Sesame Place, located in Langhorne, is maintaining its status as a safe-haven for guests on the autism spectrum. In 2018, it became the first theme park in the world to become a Certified Autism Center, as designated by the International Board of Credentialing and Continued Education Standards. Recently, the park completed its first recertification.
As a CAC, Sesame Place offers services and facilities for autistic and sensory-sensitive guests. Ongoing training for ambassadors is required to ensure they have the requisite knowledge, skills, temperament and expertise to cater to guests of all abilities.
“Our mission is to always provide families with a quality experience and the opportunity to create one-of-a-kind memories together,” said Cathy Valeriano, park president. “This certification is not just a title, but an ongoing commitment to serve our community and families with special needs, and we are proud to partner with IBCCES to make that happen.”
The recertification was announced during the recent International Association of Amusement Parks and Attractions conference.
All of Sesame Place’s attractions, shows, parades and restaurants have been audited on a sensory scale to create a branded Sensory Guide, available online and at the park (stop by Guest Relations or the Welcome Center). Sesame Place is in the process of integrating these guides into all-new ride and attraction signage.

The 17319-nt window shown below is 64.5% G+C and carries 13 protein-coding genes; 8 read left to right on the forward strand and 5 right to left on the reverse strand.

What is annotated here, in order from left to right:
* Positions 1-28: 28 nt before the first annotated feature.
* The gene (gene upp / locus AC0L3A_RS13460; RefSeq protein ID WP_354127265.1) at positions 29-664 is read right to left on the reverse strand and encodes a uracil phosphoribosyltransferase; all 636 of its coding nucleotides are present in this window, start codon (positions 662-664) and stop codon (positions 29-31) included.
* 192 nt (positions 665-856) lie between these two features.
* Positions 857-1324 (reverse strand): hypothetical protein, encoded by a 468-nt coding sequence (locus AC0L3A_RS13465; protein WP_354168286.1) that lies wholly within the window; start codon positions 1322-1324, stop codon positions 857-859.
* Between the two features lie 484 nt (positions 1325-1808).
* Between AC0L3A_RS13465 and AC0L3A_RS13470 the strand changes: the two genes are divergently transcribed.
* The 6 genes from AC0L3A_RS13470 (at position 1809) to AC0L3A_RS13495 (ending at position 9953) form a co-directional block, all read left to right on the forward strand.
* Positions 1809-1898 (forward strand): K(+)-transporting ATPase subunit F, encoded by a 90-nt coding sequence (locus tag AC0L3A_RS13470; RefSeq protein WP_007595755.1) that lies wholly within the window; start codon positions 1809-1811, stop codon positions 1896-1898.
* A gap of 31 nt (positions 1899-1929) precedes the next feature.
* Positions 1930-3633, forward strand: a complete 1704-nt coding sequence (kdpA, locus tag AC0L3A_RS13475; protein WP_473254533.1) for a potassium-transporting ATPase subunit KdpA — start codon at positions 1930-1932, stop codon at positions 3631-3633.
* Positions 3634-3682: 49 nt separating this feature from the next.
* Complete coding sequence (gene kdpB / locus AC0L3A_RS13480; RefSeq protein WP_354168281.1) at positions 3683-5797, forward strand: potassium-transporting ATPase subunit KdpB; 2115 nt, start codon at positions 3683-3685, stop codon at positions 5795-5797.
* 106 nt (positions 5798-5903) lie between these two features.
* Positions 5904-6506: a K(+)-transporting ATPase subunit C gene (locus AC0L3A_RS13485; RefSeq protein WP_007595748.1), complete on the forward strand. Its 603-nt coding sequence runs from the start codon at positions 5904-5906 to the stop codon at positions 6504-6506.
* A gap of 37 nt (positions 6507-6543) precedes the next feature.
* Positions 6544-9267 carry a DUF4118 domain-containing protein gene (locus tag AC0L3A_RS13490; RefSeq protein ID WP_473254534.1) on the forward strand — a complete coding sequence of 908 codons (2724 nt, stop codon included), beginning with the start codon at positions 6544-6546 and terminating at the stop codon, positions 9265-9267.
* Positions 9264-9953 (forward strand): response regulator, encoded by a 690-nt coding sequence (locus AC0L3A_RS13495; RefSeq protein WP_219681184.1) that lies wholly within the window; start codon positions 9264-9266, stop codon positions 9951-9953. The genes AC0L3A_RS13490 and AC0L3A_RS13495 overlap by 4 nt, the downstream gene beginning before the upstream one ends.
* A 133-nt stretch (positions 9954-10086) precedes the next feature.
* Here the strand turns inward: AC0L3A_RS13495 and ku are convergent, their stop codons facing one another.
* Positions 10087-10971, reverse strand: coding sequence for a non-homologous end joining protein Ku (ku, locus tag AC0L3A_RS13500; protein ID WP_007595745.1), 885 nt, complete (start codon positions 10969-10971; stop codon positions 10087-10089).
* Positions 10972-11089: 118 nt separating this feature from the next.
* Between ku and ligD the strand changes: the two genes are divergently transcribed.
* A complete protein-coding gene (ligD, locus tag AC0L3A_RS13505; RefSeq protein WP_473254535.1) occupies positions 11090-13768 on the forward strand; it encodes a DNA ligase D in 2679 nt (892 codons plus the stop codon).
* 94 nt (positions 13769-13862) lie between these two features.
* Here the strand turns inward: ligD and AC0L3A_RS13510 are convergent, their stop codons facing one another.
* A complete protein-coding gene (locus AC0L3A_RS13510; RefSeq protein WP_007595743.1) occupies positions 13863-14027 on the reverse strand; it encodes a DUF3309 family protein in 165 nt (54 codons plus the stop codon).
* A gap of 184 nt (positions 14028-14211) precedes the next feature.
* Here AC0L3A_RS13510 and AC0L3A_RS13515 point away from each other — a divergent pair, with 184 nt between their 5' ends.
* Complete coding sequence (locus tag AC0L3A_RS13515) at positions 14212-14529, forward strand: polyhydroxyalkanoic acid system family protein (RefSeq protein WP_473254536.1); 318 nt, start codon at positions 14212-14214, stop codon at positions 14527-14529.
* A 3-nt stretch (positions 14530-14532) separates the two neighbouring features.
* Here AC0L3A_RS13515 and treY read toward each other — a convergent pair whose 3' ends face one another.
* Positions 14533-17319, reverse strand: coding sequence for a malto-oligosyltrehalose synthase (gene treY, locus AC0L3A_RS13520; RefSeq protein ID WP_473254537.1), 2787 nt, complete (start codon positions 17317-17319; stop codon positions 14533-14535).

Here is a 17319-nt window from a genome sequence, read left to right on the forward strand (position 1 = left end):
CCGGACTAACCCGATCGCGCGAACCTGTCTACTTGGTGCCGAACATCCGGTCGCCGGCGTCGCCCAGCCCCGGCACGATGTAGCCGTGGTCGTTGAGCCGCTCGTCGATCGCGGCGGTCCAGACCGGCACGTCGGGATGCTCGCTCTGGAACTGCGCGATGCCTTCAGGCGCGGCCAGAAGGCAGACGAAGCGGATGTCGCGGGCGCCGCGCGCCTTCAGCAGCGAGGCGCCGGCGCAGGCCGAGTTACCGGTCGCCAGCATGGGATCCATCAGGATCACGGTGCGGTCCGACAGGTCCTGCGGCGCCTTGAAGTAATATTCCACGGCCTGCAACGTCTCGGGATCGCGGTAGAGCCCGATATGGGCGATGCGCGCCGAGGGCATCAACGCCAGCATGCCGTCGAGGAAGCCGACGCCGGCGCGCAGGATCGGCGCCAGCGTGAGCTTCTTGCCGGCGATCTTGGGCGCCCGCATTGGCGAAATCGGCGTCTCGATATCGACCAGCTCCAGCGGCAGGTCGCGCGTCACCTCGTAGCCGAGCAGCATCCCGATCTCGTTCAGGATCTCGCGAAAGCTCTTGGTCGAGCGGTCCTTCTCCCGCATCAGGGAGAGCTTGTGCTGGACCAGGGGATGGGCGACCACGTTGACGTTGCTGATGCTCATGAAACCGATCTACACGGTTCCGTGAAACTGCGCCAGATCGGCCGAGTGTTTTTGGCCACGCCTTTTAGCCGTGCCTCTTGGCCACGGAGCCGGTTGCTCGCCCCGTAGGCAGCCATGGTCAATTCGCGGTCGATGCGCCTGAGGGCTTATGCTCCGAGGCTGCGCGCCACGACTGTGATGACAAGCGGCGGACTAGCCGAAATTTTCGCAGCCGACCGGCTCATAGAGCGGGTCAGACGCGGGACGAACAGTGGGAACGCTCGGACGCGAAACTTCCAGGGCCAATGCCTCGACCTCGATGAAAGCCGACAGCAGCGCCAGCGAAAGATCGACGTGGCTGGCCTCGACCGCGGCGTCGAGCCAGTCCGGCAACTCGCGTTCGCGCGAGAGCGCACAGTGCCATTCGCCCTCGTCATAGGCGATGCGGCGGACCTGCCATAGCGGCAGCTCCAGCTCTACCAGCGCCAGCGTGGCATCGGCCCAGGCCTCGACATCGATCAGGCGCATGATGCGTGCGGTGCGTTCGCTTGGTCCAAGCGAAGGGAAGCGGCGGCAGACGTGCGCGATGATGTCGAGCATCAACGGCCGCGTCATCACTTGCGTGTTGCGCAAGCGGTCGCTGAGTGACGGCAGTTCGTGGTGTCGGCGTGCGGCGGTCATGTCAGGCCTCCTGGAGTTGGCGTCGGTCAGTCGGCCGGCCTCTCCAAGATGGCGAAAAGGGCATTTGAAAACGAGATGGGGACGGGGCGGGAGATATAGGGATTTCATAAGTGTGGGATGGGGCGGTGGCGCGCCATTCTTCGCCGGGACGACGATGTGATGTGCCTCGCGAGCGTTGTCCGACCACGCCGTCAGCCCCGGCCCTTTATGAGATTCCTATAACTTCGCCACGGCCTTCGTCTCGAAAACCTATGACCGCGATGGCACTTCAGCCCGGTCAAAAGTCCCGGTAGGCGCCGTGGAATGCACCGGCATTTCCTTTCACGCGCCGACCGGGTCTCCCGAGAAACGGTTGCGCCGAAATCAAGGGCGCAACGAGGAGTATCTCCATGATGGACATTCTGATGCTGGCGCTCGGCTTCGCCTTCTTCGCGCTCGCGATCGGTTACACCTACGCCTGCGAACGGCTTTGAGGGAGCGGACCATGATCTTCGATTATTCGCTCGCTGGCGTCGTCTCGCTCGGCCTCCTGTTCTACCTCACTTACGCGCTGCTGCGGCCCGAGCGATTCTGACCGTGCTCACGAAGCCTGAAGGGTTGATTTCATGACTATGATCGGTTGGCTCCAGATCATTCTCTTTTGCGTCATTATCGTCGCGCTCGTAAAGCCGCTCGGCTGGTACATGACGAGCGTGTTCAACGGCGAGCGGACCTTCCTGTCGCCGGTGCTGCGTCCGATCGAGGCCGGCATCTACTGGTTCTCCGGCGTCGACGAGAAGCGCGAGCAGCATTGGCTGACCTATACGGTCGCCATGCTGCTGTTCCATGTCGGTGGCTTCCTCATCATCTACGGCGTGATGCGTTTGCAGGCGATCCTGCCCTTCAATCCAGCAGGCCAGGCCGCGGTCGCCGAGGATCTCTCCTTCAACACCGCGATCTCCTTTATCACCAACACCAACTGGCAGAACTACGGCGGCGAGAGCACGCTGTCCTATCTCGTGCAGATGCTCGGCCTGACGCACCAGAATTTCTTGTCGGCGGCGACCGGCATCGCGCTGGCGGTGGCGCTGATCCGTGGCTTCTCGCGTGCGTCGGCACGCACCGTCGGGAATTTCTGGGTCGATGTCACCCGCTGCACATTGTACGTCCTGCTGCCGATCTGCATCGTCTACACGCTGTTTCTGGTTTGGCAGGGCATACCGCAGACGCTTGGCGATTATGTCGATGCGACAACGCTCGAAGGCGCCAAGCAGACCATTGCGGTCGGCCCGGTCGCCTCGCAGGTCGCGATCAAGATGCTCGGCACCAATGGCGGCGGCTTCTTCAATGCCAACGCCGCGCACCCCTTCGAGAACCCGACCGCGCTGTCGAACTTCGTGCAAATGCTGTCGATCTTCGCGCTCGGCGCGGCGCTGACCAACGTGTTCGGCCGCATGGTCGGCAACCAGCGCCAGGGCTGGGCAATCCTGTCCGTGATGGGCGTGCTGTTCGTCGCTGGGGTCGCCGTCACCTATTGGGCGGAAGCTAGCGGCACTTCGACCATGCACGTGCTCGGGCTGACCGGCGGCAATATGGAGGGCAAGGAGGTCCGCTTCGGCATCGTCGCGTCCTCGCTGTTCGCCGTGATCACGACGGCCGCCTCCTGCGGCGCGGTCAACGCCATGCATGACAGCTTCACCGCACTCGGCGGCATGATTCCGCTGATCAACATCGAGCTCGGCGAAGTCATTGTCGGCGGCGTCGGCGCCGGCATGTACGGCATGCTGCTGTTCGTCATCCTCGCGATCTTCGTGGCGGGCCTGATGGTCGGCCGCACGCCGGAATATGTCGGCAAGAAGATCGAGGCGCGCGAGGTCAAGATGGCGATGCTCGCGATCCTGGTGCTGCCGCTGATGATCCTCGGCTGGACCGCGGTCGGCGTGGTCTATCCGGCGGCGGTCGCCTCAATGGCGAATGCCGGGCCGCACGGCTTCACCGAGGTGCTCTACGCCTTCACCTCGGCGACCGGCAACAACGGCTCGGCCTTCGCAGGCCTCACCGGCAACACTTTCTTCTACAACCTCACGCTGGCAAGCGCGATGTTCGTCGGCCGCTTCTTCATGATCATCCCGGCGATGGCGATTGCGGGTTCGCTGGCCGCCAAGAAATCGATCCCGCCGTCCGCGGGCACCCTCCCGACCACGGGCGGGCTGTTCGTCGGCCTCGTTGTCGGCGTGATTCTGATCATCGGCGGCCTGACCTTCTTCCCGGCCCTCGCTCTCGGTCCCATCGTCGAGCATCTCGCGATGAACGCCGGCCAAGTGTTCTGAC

In 2021, Sesame Place implemented the IBCCES Accessibility Card, intended to help individuals requesting special accommodations participate in the park’s Ride Accessibility Program. This is a free resource designed to match the individual abilities of guests to the requirements of each ride, providing them with a personalized list of rides and attractions. Eligible guests can enroll in the program at accessibilitycard.org to receive a valid IBCCES Accessibility Card.
The park also offers the Special Access Pass, an accommodation that gives priority boarding on select attractions to guests who are unable to stand in line because of their physical or cognitive need.
Those who require quiet time and relief from sensory stimulation can utilize the park’s code-activated quiet room, featuring comfortable seating and lowered lighting. Noise-canceling headphones are provided for single-day use. There’s also a family restroom with an adult changing table, a designated space for low-sensory parade viewing, and limited character interactions at Dine with Elmo & Friends.
Guests can also meet Julia, a 4-year-old Muppet with autism who was introduced by Sesame Workshop in 2015. She made her first appearance in Langhorne in 2017.
Visit sesameplace.com/philadelphia/help/autism-resources/ for more information.